You can write them using continuations - const cons = (a,b) => k => k(a,b) const car = k => k((a,b) => a) const cdr = k => k((a,b) => b) const l = cons(1, cons(2, cons(3, null))) console.log(car(l), car(cdr(l)), car(cdr(cdr(l))), cdr(cdr(cdr(l)))) // 1 2 3 null Define more like list, toString, map, and filter - const cons = (a,b) => k => k(a,b) const car = k => k((a,b) => a) const cdr = k => k((a,b) => b) const list = (v, ...vs) => v == null ? null : cons(v, list(...vs)) const toString = l => l == null ? "Ø" : car(l) + "->" + toString(cdr(l)) console.log(toString(list(1,2,3,4,5))) // 1->2->3->4->5->Ø const square = x => x * x const map = (f, l) => l == null ? null : cons(f(car(l)), map(f, cdr(l))) console.log(toString(map(square, list(1,2,3,4,5)))) // 1->4->9->16->25->Ø const isOdd = x => x & 1 const filter = (f, l) => l == null ? null : Boolean(f(car(l))) ? cons(car(l), filter(f, cdr(l))) : filter(f, cdr(l)) console.log(toString(filter(isOdd, map(square, list(1,2,3,4,5))))) // 1->9->25->Ø Note you could just as easily write cons, car, and cdr abstractions using an array. Lambda is more fun but anything that fulfills the contract is acceptable. Being able to change the underlying representation like this and not require changes in other parts of your program is what makes data abstraction a powerful technique. const cons = (a,b) => [a,b] const car = k => k[0] const cdr = k => k[1] const l = cons(1, cons(2, cons(3, null))) console.log(car(l), car(cdr(l)), car(cdr(cdr(l))), cdr(cdr(cdr(l)))) // 1 2 3 null

The following would be one way to define it, where car and cdr take one argument (a pair) instead of two: // CAR = λxy.x or λp.p[0] where p is xy and p[0] means the first argument (x) // CDR = λxy.y or λp.p[1] where p is xy and p[1] means the second argument (y) // CONS = λxyf.xyf -- basically just saving x and y in a closure and deferring a function call const first = a => b => a; const second = a => b => b; const getFirstFromPair = p => p(first), car = getFirstFromPair; const getSecondFromPair = p => p(second), cdr = getSecondFromPair; const cons = a => b => f => f(a)(b); let pair = cons(3)(4); console.log(car(pair)); console.log(cdr(pair)); Or, if we allow a pair as a single argument, such as (1,2): const cons = (a,b) => f => f(a,b); // f is like a fake function call to do encapsulation const car = f => f((a,b) => a); // and we have to un-do the function call here by passing it the first const cdr = f => f((a,b) => b); console.log(cdr(cons(1,2)));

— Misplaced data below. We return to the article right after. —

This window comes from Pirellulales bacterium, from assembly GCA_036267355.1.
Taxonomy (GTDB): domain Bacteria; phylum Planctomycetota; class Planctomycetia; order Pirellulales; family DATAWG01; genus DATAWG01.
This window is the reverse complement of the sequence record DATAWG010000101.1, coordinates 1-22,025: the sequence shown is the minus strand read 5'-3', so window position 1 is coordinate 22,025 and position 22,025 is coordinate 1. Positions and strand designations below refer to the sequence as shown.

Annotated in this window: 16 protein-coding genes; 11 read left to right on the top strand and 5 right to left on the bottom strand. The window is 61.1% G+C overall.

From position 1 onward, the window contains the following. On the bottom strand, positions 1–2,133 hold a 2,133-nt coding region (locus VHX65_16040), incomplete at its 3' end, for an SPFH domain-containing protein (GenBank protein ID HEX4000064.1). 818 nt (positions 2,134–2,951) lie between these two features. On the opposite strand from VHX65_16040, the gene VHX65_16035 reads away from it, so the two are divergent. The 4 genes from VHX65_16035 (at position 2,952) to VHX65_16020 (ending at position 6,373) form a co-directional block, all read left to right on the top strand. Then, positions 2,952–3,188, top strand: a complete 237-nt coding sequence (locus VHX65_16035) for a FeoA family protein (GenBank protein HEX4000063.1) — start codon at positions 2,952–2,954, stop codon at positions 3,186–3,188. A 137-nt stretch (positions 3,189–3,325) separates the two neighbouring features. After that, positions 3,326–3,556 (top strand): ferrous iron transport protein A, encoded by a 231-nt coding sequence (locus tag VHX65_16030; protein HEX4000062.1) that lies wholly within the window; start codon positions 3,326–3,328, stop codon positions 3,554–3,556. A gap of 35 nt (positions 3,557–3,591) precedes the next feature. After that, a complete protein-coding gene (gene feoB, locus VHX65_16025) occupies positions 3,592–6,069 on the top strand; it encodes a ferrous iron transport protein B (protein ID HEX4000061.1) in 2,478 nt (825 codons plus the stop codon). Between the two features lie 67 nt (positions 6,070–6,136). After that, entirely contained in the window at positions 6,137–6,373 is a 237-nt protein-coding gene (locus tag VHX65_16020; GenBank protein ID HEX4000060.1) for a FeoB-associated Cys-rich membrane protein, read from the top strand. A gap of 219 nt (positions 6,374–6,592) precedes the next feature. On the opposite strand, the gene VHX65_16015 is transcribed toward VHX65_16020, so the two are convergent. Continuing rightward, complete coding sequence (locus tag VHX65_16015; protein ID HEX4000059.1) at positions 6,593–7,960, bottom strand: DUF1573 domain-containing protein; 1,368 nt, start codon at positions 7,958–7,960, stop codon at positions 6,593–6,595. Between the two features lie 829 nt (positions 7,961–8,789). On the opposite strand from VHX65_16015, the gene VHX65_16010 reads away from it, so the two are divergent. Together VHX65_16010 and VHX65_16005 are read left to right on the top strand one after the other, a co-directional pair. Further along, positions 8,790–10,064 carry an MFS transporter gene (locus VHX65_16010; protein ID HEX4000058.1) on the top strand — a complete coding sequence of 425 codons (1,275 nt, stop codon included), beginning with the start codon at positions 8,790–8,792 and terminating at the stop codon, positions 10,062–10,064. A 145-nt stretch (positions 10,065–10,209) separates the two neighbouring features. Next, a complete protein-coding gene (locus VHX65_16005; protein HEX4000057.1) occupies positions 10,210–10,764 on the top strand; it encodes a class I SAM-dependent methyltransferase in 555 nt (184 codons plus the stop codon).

### Similar curry functions producing different results

I am learning functional javascript and I came across two different implementations of the curry function. I am trying to understand the difference between the two they seem similar yet one works incorrectly for some cases and correctly for other cases. I have tried interchanging the functions the one defined using es6 'const' works for simple cases but when using 'filter' to filter strings the results are incorrect, but with integers it produces the desired results. //es6 //Does not work well with filter when filtering strings //but works correctly with numbers const curry = (fn, initialArgs=[]) => ( (...args) => ( a => a.length === fn.length ? fn(...a) : curry(fn, a) )([...initialArgs, ...args]) ); //Regular js //Works well for all cases function curry(fn) { const arity = fn.length; return function $curry(...args) { if (args.length < arity) { return $curry.bind(null, ...args); } return fn.call(null, ...args); }; } const match = curry((pattern, s) => s.match(pattern)); const filter = curry((f, xs) => xs.filter(f)); const hasQs = match(/q/i); const filterWithQs = filter(hasQs); console.log(filterWithQs(["hello", "quick", "sand", "qwerty", "quack"])); //Output: //es6: [ 'hello', 'quick', 'sand', 'qwerty', 'quack' ] //regular: [ 'quick', 'qwerty', 'quack' ]